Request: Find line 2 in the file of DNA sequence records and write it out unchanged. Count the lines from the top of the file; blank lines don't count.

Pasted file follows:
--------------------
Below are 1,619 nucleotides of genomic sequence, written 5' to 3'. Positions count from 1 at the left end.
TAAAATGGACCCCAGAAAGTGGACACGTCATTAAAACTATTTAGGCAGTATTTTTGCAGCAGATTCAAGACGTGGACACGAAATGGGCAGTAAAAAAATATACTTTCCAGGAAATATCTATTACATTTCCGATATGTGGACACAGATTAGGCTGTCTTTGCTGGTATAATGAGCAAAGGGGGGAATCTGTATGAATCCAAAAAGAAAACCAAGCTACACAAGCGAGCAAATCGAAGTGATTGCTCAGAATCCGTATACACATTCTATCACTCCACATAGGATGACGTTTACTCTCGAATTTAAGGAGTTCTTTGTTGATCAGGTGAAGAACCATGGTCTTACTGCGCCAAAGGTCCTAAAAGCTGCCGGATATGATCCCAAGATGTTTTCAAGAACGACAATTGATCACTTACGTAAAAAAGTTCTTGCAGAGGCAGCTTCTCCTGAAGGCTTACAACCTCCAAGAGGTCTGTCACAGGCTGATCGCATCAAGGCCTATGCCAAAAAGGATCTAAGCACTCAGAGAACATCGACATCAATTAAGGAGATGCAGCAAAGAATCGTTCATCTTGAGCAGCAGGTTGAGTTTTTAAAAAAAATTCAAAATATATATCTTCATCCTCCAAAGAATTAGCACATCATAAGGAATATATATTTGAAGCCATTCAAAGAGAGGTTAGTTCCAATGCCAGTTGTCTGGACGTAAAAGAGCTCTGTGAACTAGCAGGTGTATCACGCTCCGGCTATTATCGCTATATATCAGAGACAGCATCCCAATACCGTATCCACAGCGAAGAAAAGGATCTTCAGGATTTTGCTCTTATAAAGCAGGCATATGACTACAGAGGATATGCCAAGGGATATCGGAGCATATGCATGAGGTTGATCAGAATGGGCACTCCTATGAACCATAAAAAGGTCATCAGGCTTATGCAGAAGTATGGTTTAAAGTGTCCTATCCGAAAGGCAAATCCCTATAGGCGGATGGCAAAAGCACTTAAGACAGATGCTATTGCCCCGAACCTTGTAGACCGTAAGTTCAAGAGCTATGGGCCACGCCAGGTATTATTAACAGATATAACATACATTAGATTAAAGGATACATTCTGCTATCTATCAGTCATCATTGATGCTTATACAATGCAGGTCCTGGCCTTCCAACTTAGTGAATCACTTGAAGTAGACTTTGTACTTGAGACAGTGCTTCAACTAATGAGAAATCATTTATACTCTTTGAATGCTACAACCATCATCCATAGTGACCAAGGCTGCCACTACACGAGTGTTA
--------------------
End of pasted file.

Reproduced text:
TAAAATGGACCCCAGAAAGTGGACACGTCATTAAAACTATTTAGGCAGTATTTTTGCAGCAGATTCAAGACGTGGACACGAAATGGGCAGTAAAAAAATATACTTTCCAGGAAATATCTATTACATTTCCGATATGTGGACACAGATTAGGCTGTCTTTGCTGGTATAATGAGCAAAGGGGGGAATCTGTATGAATCCAAAAAGAAAACCAAGCTACACAAGCGAGCAAATCGAAGTGATTGCTCAGAATCCGTATACACATTCTATCACTCCACATAGGATGACGTTTACTCTCGAATTTAAGGAGTTCTTTGTTGATCAGGTGAAGAACCATGGTCTTACTGCGCCAAAGGTCCTAAAAGCTGCCGGATATGATCCCAAGATGTTTTCAAGAACGACAATTGATCACTTACGTAAAAAAGTTCTTGCAGAGGCAGCTTCTCCTGAAGGCTTACAACCTCCAAGAGGTCTGTCACAGGCTGATCGCATCAAGGCCTATGCCAAAAAGGATCTAAGCACTCAGAGAACATCGACATCAATTAAGGAGATGCAGCAAAGAATCGTTCATCTTGAGCAGCAGGTTGAGTTTTTAAAAAAAATTCAAAATATATATCTTCATCCTCCAAAGAATTAGCACATCATAAGGAATATATATTTGAAGCCATTCAAAGAGAGGTTAGTTCCAATGCCAGTTGTCTGGACGTAAAAGAGCTCTGTGAACTAGCAGGTGTATCACGCTCCGGCTATTATCGCTATATATCAGAGACAGCATCCCAATACCGTATCCACAGCGAAGAAAAGGATCTTCAGGATTTTGCTCTTATAAAGCAGGCATATGACTACAGAGGATATGCCAAGGGATATCGGAGCATATGCATGAGGTTGATCAGAATGGGCACTCCTATGAACCATAAAAAGGTCATCAGGCTTATGCAGAAGTATGGTTTAAAGTGTCCTATCCGAAAGGCAAATCCCTATAGGCGGATGGCAAAAGCACTTAAGACAGATGCTATTGCCCCGAACCTTGTAGACCGTAAGTTCAAGAGCTATGGGCCACGCCAGGTATTATTAACAGATATAACATACATTAGATTAAAGGATACATTCTGCTATCTATCAGTCATCATTGATGCTTATACAATGCAGGTCCTGGCCTTCCAACTTAGTGAATCACTTGAAGTAGACTTTGTACTTGAGACAGTGCTTCAACTAATGAGAAATCATTTATACTCTTTGAATGCTACAACCATCATCCATAGTGACCAAGGCTGCCACTACACGAGTGTTA